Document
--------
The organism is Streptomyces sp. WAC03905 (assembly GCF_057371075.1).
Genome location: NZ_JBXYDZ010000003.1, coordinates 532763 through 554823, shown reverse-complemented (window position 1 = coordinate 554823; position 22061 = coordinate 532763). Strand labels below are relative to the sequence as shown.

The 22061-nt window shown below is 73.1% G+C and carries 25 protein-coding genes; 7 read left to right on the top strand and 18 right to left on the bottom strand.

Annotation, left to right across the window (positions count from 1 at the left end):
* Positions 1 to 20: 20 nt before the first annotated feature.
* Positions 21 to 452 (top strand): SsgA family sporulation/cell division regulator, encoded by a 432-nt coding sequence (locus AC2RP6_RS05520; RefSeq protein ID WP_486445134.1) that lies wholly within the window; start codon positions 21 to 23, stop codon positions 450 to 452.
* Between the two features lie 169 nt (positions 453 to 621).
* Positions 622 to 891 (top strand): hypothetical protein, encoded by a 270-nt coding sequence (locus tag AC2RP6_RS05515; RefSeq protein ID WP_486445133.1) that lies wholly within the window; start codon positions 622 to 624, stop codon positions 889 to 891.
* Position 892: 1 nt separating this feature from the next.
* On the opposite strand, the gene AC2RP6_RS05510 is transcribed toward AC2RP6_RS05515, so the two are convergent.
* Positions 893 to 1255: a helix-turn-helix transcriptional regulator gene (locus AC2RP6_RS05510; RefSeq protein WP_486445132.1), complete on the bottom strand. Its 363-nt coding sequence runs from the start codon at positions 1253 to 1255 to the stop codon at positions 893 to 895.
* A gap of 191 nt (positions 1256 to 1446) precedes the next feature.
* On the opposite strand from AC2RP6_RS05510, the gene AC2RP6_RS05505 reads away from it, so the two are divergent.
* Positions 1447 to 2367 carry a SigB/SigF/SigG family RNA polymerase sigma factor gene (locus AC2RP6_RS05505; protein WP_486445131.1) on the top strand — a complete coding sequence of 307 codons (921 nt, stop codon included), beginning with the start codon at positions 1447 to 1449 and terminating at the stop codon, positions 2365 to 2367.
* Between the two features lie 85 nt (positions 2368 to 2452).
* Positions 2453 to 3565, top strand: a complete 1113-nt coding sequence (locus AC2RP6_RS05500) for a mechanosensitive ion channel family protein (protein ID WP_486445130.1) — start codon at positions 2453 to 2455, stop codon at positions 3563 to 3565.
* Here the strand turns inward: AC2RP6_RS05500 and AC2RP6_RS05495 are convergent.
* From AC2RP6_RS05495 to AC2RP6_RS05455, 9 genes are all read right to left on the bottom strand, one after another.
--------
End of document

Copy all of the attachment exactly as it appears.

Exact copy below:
The organism is Streptomyces sp. WAC03905 (assembly GCF_057371075.1).
Genome location: NZ_JBXYDZ010000003.1, coordinates 532763 through 554823, shown reverse-complemented (window position 1 = coordinate 554823; position 22061 = coordinate 532763). Strand labels below are relative to the sequence as shown.

The 22061-nt window shown below is 73.1% G+C and carries 25 protein-coding genes; 7 read left to right on the top strand and 18 right to left on the bottom strand.

Annotation, left to right across the window (positions count from 1 at the left end):
* Positions 1 to 20: 20 nt before the first annotated feature.
* Positions 21 to 452 (top strand): SsgA family sporulation/cell division regulator, encoded by a 432-nt coding sequence (locus AC2RP6_RS05520; RefSeq protein ID WP_486445134.1) that lies wholly within the window; start codon positions 21 to 23, stop codon positions 450 to 452.
* Between the two features lie 169 nt (positions 453 to 621).
* Positions 622 to 891 (top strand): hypothetical protein, encoded by a 270-nt coding sequence (locus tag AC2RP6_RS05515; RefSeq protein ID WP_486445133.1) that lies wholly within the window; start codon positions 622 to 624, stop codon positions 889 to 891.
* Position 892: 1 nt separating this feature from the next.
* On the opposite strand, the gene AC2RP6_RS05510 is transcribed toward AC2RP6_RS05515, so the two are convergent.
* Positions 893 to 1255: a helix-turn-helix transcriptional regulator gene (locus AC2RP6_RS05510; RefSeq protein WP_486445132.1), complete on the bottom strand. Its 363-nt coding sequence runs from the start codon at positions 1253 to 1255 to the stop codon at positions 893 to 895.
* A gap of 191 nt (positions 1256 to 1446) precedes the next feature.
* On the opposite strand from AC2RP6_RS05510, the gene AC2RP6_RS05505 reads away from it, so the two are divergent.
* Positions 1447 to 2367 carry a SigB/SigF/SigG family RNA polymerase sigma factor gene (locus AC2RP6_RS05505; protein WP_486445131.1) on the top strand — a complete coding sequence of 307 codons (921 nt, stop codon included), beginning with the start codon at positions 1447 to 1449 and terminating at the stop codon, positions 2365 to 2367.
* Between the two features lie 85 nt (positions 2368 to 2452).
* Positions 2453 to 3565, top strand: a complete 1113-nt coding sequence (locus AC2RP6_RS05500) for a mechanosensitive ion channel family protein (protein ID WP_486445130.1) — start codon at positions 2453 to 2455, stop codon at positions 3563 to 3565.
* Here the strand turns inward: AC2RP6_RS05500 and AC2RP6_RS05495 are convergent.
* From AC2RP6_RS05495 to AC2RP6_RS05455, 9 genes are all read right to left on the bottom strand, one after another.